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Small Cruise Provides Big Adventures

dolphins

By Lauren Buchholz

There are hundreds of ways to fall in love with Baja California.

Maybe it’s the waving fluke of a blue whale as she pilots her sandbar-size body through waters less than fifty yards from your ship. Perhaps it’s kindled while you search for geodes on a beach lined with sea caves and hermit crabs. It might be in the way the night sky becomes a gallery of constellations, or simply in the aroma of fresh lobster being cooked for dinner.

Whatever reason compels you to open your heart to Baja California, you’re bound to find it when you join Captain Bill Bailey aboard the M.V. Westward for a life-changing journey along the peninsula.

It might be in the way the night sky becomes a gallery of constellations, or simply in the aroma of fresh lobster being cooked for dinner.

Whatever reason compels you to open your heart to Baja California, you’re bound to find it when you join Captain Bill Bailey aboard the M.V. Westward for a life-changing journey along the peninsula just south of the U.S. state of California.

Bienvenidos a Baja California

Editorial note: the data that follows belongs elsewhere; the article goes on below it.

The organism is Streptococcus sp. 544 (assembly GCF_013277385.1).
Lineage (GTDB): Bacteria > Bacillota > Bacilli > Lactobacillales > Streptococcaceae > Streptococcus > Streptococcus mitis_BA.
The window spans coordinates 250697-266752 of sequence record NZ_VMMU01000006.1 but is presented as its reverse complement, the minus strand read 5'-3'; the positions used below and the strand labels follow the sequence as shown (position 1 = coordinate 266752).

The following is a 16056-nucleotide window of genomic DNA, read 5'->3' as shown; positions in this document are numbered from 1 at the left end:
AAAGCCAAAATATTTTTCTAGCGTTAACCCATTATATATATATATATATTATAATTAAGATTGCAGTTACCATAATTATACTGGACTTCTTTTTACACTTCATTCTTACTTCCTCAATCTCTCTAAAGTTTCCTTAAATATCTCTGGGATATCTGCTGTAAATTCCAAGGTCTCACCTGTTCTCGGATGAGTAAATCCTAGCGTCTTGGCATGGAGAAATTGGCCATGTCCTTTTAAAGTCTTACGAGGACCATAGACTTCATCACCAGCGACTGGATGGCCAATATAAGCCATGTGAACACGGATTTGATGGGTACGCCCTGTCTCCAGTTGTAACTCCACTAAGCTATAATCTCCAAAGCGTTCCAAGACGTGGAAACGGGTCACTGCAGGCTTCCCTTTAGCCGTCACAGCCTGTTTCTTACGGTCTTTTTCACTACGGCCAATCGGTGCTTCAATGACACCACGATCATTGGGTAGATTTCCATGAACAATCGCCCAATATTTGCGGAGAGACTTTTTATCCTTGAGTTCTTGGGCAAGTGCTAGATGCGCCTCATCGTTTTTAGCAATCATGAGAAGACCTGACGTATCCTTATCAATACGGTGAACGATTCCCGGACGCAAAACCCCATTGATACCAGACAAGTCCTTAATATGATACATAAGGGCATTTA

I joined the Westward as she traveled north from La Paz to Loreto earlier this year. Although the ship has a long history of working in Alaska and the Pacific Northwest, this was her first season in the Sea of Cortez.

Our small group of travelers was met at the Los Cabos airport by Captain Bill and the ship’s chef, Tracie. From there we had a two-hour drive north to La Paz, the port of departure for our six-day cruise north from La Paz to Loreto earlier this year.

Although the ship has a long history of working in Alaska and the Pacific Northwest, this was her first season in the Sea of Cortez.

During the drive to La Paz, Bill was our tour guide as well as our driver. We scanned the desert landscape as he pointed out cardón cacti (a larger cousin of the saguaro) and a plethora of birds, including a blue-beaked crested caracara. We passed several small towns north of Los Cabos where tourism development projects appeared to have been abandoned. Bill told us these communities were slowly recovering from Hurricane Odile, a Class 4 hurricane that had swept across the peninsula the previous fall.

Read more at http://www.gonomad.com/16-cruises/6037-baja-california-cruising-mexico#1gbSgqDZywyMeCGQ.99